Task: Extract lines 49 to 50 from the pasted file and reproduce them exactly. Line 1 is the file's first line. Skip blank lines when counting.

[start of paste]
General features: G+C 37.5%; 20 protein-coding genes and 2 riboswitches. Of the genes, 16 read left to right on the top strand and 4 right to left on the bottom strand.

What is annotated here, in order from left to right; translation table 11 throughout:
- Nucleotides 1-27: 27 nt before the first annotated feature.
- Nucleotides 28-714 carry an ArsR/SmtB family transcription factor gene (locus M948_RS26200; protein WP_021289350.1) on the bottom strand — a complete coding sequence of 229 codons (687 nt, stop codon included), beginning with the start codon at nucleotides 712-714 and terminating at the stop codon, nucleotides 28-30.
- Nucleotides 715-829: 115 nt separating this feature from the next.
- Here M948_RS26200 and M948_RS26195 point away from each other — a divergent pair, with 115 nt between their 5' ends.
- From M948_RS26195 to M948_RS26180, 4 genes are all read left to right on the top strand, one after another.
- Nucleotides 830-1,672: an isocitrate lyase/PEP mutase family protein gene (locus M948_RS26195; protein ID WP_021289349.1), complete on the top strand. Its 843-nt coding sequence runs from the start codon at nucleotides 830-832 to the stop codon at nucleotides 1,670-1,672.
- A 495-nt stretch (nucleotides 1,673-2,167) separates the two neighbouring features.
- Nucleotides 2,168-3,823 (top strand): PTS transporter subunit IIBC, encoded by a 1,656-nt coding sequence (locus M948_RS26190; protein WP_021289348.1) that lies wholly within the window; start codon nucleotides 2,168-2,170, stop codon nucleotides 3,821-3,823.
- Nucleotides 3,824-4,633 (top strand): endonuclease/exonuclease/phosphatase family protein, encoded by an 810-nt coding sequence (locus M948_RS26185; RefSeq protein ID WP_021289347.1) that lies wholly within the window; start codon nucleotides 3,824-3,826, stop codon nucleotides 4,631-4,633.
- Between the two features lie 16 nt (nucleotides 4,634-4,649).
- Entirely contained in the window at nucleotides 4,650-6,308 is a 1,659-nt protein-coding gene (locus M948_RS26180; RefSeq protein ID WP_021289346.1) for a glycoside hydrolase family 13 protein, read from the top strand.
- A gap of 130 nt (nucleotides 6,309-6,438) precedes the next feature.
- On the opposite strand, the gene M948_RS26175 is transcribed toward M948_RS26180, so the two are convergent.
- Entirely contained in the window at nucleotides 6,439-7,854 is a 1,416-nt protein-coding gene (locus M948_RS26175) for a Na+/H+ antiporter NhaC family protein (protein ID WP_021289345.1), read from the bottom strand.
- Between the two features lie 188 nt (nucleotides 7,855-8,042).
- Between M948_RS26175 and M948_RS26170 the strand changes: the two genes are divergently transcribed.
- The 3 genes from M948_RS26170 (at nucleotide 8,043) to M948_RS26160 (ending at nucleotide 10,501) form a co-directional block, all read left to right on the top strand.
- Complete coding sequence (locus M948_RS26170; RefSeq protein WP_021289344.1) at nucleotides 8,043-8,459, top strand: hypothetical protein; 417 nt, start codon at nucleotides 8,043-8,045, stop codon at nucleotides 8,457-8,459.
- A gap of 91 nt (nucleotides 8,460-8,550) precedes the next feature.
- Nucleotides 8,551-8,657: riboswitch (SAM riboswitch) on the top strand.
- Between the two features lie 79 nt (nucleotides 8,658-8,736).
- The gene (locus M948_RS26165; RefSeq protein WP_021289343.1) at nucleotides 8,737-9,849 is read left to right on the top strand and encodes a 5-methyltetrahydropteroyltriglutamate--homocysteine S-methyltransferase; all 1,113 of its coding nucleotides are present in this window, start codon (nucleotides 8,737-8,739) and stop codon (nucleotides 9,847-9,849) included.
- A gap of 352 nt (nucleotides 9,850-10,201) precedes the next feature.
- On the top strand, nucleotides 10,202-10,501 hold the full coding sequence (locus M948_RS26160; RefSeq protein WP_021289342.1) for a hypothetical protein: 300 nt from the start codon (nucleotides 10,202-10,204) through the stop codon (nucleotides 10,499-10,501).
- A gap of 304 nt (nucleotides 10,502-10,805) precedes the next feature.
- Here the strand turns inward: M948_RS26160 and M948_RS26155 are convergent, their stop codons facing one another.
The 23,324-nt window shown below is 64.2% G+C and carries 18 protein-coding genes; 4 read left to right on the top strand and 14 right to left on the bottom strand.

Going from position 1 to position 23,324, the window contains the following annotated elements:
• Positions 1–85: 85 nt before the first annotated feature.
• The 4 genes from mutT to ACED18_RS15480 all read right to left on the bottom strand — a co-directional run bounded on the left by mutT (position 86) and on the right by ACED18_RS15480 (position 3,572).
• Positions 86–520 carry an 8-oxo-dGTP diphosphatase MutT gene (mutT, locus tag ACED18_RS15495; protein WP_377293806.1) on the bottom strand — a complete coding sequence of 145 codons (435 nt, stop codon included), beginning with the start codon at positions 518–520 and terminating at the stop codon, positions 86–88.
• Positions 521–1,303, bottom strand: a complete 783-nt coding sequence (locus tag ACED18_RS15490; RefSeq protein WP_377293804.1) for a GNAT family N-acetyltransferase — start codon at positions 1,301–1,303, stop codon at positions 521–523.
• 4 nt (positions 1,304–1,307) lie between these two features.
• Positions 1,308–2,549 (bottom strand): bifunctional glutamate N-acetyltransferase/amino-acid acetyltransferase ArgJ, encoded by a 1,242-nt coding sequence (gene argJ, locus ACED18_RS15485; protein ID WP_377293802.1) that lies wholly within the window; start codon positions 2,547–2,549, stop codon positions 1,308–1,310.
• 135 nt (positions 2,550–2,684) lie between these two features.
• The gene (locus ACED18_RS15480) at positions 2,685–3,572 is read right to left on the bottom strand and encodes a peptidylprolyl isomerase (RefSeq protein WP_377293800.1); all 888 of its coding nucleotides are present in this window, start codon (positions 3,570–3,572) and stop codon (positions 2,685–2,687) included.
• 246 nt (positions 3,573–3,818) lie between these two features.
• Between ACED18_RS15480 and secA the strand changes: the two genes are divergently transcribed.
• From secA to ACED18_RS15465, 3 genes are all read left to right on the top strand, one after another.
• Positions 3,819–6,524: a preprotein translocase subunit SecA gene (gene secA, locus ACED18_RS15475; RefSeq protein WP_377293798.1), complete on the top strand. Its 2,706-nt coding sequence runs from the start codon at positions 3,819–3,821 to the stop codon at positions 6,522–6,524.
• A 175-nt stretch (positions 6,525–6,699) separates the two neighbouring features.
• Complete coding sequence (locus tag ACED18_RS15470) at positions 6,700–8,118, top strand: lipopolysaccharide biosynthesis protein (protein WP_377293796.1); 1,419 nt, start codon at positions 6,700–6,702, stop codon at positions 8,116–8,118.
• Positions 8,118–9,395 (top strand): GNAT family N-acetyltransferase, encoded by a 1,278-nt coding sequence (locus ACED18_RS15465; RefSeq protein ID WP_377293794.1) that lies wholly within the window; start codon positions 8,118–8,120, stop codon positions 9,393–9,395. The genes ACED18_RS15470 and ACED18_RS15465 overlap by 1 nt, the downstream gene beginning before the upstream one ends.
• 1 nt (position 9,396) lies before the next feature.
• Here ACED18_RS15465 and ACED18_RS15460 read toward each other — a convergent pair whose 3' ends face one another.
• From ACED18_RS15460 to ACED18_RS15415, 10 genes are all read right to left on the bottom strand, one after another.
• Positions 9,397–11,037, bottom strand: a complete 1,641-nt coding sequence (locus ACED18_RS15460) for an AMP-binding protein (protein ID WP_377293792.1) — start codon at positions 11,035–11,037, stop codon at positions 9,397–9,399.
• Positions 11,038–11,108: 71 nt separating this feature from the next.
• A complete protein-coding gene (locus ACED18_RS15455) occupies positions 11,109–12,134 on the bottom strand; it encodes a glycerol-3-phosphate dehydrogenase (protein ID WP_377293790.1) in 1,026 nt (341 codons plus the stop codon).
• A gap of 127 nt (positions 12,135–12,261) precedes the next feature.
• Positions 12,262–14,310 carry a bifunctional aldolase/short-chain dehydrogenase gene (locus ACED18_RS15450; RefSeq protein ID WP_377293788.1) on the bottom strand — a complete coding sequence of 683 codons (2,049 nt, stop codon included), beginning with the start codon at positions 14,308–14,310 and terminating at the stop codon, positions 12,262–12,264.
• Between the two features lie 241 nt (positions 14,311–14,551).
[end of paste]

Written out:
• Positions 9,397–11,037, bottom strand: a complete 1,641-nt coding sequence (locus ACED18_RS15460) for an AMP-binding protein (protein ID WP_377293792.1) — start codon at positions 11,035–11,037, stop codon at positions 9,397–9,399.
• Positions 11,038–11,108: 71 nt separating this feature from the next.